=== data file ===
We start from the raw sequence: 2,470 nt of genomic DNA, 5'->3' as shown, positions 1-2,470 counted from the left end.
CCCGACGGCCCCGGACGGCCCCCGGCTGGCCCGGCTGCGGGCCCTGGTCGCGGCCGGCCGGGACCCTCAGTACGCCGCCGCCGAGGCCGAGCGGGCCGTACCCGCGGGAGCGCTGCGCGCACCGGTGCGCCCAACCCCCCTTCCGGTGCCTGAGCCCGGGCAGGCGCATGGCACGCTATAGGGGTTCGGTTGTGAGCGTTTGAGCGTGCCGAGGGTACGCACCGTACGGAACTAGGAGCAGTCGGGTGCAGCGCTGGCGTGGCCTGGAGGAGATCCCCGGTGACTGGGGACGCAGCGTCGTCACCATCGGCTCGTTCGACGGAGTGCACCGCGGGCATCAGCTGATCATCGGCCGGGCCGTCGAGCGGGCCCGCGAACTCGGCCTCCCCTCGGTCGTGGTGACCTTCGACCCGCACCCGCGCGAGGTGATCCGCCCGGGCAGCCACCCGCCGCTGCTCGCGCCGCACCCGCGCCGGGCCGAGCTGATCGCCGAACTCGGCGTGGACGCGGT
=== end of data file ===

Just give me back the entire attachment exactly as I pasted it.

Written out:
We start from the raw sequence: 2,470 nt of genomic DNA, 5'->3' as shown, positions 1-2,470 counted from the left end.
CCCGACGGCCCCGGACGGCCCCCGGCTGGCCCGGCTGCGGGCCCTGGTCGCGGCCGGCCGGGACCCTCAGTACGCCGCCGCCGAGGCCGAGCGGGCCGTACCCGCGGGAGCGCTGCGCGCACCGGTGCGCCCAACCCCCCTTCCGGTGCCTGAGCCCGGGCAGGCGCATGGCACGCTATAGGGGTTCGGTTGTGAGCGTTTGAGCGTGCCGAGGGTACGCACCGTACGGAACTAGGAGCAGTCGGGTGCAGCGCTGGCGTGGCCTGGAGGAGATCCCCGGTGACTGGGGACGCAGCGTCGTCACCATCGGCTCGTTCGACGGAGTGCACCGCGGGCATCAGCTGATCATCGGCCGGGCCGTCGAGCGGGCCCGCGAACTCGGCCTCCCCTCGGTCGTGGTGACCTTCGACCCGCACCCGCGCGAGGTGATCCGCCCGGGCAGCCACCCGCCGCTGCTCGCGCCGCACCCGCGCCGGGCCGAGCTGATCGCCGAACTCGGCGTGGACGCGGT